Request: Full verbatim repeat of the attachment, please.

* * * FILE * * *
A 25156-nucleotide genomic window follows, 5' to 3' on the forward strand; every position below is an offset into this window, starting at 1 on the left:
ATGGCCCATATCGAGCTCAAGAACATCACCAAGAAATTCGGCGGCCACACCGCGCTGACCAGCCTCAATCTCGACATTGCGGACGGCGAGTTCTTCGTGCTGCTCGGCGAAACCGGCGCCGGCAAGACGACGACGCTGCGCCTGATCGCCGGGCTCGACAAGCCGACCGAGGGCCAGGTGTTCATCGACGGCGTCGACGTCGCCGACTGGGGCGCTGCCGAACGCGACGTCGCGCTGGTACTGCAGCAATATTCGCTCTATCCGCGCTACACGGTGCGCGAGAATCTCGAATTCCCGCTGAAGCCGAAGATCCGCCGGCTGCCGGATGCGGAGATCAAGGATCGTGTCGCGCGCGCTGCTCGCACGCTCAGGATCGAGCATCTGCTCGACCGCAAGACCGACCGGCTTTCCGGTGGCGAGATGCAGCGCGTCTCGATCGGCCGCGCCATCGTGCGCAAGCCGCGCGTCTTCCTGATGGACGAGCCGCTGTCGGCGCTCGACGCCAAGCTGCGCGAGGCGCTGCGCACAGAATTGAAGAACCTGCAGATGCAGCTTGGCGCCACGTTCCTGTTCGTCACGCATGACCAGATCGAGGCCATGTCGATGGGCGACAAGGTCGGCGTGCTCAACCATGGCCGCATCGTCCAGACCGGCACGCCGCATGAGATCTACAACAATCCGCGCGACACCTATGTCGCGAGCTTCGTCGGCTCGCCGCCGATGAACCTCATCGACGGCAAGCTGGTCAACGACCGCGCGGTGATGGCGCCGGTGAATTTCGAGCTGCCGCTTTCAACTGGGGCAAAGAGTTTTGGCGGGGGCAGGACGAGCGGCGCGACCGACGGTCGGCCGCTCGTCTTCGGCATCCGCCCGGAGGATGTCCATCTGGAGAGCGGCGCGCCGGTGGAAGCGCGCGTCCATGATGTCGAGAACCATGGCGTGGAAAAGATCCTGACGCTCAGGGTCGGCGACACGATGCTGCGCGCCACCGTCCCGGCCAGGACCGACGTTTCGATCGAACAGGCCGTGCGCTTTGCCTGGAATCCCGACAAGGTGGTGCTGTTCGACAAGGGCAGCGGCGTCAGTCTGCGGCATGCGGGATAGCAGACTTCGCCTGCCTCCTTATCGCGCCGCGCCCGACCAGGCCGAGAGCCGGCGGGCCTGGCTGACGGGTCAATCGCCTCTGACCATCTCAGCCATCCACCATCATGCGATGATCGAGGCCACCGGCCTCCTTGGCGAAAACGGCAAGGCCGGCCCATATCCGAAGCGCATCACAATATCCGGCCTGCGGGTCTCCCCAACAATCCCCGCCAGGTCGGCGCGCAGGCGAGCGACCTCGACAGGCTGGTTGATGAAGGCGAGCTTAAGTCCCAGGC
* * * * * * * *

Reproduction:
A 25156-nucleotide genomic window follows, 5' to 3' on the forward strand; every position below is an offset into this window, starting at 1 on the left:
ATGGCCCATATCGAGCTCAAGAACATCACCAAGAAATTCGGCGGCCACACCGCGCTGACCAGCCTCAATCTCGACATTGCGGACGGCGAGTTCTTCGTGCTGCTCGGCGAAACCGGCGCCGGCAAGACGACGACGCTGCGCCTGATCGCCGGGCTCGACAAGCCGACCGAGGGCCAGGTGTTCATCGACGGCGTCGACGTCGCCGACTGGGGCGCTGCCGAACGCGACGTCGCGCTGGTACTGCAGCAATATTCGCTCTATCCGCGCTACACGGTGCGCGAGAATCTCGAATTCCCGCTGAAGCCGAAGATCCGCCGGCTGCCGGATGCGGAGATCAAGGATCGTGTCGCGCGCGCTGCTCGCACGCTCAGGATCGAGCATCTGCTCGACCGCAAGACCGACCGGCTTTCCGGTGGCGAGATGCAGCGCGTCTCGATCGGCCGCGCCATCGTGCGCAAGCCGCGCGTCTTCCTGATGGACGAGCCGCTGTCGGCGCTCGACGCCAAGCTGCGCGAGGCGCTGCGCACAGAATTGAAGAACCTGCAGATGCAGCTTGGCGCCACGTTCCTGTTCGTCACGCATGACCAGATCGAGGCCATGTCGATGGGCGACAAGGTCGGCGTGCTCAACCATGGCCGCATCGTCCAGACCGGCACGCCGCATGAGATCTACAACAATCCGCGCGACACCTATGTCGCGAGCTTCGTCGGCTCGCCGCCGATGAACCTCATCGACGGCAAGCTGGTCAACGACCGCGCGGTGATGGCGCCGGTGAATTTCGAGCTGCCGCTTTCAACTGGGGCAAAGAGTTTTGGCGGGGGCAGGACGAGCGGCGCGACCGACGGTCGGCCGCTCGTCTTCGGCATCCGCCCGGAGGATGTCCATCTGGAGAGCGGCGCGCCGGTGGAAGCGCGCGTCCATGATGTCGAGAACCATGGCGTGGAAAAGATCCTGACGCTCAGGGTCGGCGACACGATGCTGCGCGCCACCGTCCCGGCCAGGACCGACGTTTCGATCGAACAGGCCGTGCGCTTTGCCTGGAATCCCGACAAGGTGGTGCTGTTCGACAAGGGCAGCGGCGTCAGTCTGCGGCATGCGGGATAGCAGACTTCGCCTGCCTCCTTATCGCGCCGCGCCCGACCAGGCCGAGAGCCGGCGGGCCTGGCTGACGGGTCAATCGCCTCTGACCATCTCAGCCATCCACCATCATGCGATGATCGAGGCCACCGGCCTCCTTGGCGAAAACGGCAAGGCCGGCCCATATCCGAAGCGCATCACAATATCCGGCCTGCGGGTCTCCCCAACAATCCCCGCCAGGTCGGCGCGCAGGCGAGCGACCTCGACAGGCTGGTTGATGAAGGCGAGCTTAAGTCCCAGGC